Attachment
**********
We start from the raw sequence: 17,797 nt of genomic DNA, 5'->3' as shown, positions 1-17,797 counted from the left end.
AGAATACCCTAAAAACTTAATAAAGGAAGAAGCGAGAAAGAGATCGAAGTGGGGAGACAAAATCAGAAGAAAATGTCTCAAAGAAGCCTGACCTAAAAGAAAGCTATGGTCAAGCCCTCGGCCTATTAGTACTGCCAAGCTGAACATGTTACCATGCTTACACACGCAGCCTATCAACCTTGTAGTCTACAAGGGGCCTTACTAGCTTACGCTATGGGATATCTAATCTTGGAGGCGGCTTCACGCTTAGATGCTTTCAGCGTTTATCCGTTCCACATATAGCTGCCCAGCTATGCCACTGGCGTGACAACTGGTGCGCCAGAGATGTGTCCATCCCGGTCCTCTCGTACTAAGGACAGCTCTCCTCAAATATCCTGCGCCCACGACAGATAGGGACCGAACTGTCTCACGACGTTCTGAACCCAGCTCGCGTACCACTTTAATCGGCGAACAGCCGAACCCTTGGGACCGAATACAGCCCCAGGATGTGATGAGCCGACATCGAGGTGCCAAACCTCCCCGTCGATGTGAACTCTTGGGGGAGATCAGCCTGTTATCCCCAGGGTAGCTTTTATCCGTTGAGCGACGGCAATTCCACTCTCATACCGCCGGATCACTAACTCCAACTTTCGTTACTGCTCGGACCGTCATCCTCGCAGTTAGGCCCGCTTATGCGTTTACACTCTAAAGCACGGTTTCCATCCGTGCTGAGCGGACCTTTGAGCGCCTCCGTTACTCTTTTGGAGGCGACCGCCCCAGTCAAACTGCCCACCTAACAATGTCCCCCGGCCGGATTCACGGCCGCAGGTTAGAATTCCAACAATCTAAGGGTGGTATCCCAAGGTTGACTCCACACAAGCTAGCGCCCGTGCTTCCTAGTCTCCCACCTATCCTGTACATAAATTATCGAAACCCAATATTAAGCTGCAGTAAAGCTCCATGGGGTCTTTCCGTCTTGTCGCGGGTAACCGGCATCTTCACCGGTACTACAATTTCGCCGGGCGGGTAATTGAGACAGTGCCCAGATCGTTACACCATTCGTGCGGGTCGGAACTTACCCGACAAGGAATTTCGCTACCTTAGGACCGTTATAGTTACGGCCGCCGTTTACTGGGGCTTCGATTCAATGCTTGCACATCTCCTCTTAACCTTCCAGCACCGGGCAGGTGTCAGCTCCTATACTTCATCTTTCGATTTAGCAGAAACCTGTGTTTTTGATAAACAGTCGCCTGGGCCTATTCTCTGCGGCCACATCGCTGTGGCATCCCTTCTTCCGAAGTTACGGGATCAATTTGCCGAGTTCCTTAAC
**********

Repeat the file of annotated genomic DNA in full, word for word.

We start from the raw sequence: 17,797 nt of genomic DNA, 5'->3' as shown, positions 1-17,797 counted from the left end.
AGAATACCCTAAAAACTTAATAAAGGAAGAAGCGAGAAAGAGATCGAAGTGGGGAGACAAAATCAGAAGAAAATGTCTCAAAGAAGCCTGACCTAAAAGAAAGCTATGGTCAAGCCCTCGGCCTATTAGTACTGCCAAGCTGAACATGTTACCATGCTTACACACGCAGCCTATCAACCTTGTAGTCTACAAGGGGCCTTACTAGCTTACGCTATGGGATATCTAATCTTGGAGGCGGCTTCACGCTTAGATGCTTTCAGCGTTTATCCGTTCCACATATAGCTGCCCAGCTATGCCACTGGCGTGACAACTGGTGCGCCAGAGATGTGTCCATCCCGGTCCTCTCGTACTAAGGACAGCTCTCCTCAAATATCCTGCGCCCACGACAGATAGGGACCGAACTGTCTCACGACGTTCTGAACCCAGCTCGCGTACCACTTTAATCGGCGAACAGCCGAACCCTTGGGACCGAATACAGCCCCAGGATGTGATGAGCCGACATCGAGGTGCCAAACCTCCCCGTCGATGTGAACTCTTGGGGGAGATCAGCCTGTTATCCCCAGGGTAGCTTTTATCCGTTGAGCGACGGCAATTCCACTCTCATACCGCCGGATCACTAACTCCAACTTTCGTTACTGCTCGGACCGTCATCCTCGCAGTTAGGCCCGCTTATGCGTTTACACTCTAAAGCACGGTTTCCATCCGTGCTGAGCGGACCTTTGAGCGCCTCCGTTACTCTTTTGGAGGCGACCGCCCCAGTCAAACTGCCCACCTAACAATGTCCCCCGGCCGGATTCACGGCCGCAGGTTAGAATTCCAACAATCTAAGGGTGGTATCCCAAGGTTGACTCCACACAAGCTAGCGCCCGTGCTTCCTAGTCTCCCACCTATCCTGTACATAAATTATCGAAACCCAATATTAAGCTGCAGTAAAGCTCCATGGGGTCTTTCCGTCTTGTCGCGGGTAACCGGCATCTTCACCGGTACTACAATTTCGCCGGGCGGGTAATTGAGACAGTGCCCAGATCGTTACACCATTCGTGCGGGTCGGAACTTACCCGACAAGGAATTTCGCTACCTTAGGACCGTTATAGTTACGGCCGCCGTTTACTGGGGCTTCGATTCAATGCTTGCACATCTCCTCTTAACCTTCCAGCACCGGGCAGGTGTCAGCTCCTATACTTCATCTTTCGATTTAGCAGAAACCTGTGTTTTTGATAAACAGTCGCCTGGGCCTATTCTCTGCGGCCACATCGCTGTGGCATCCCTTCTTCCGAAGTTACGGGATCAATTTGCCGAGTTCCTTAAC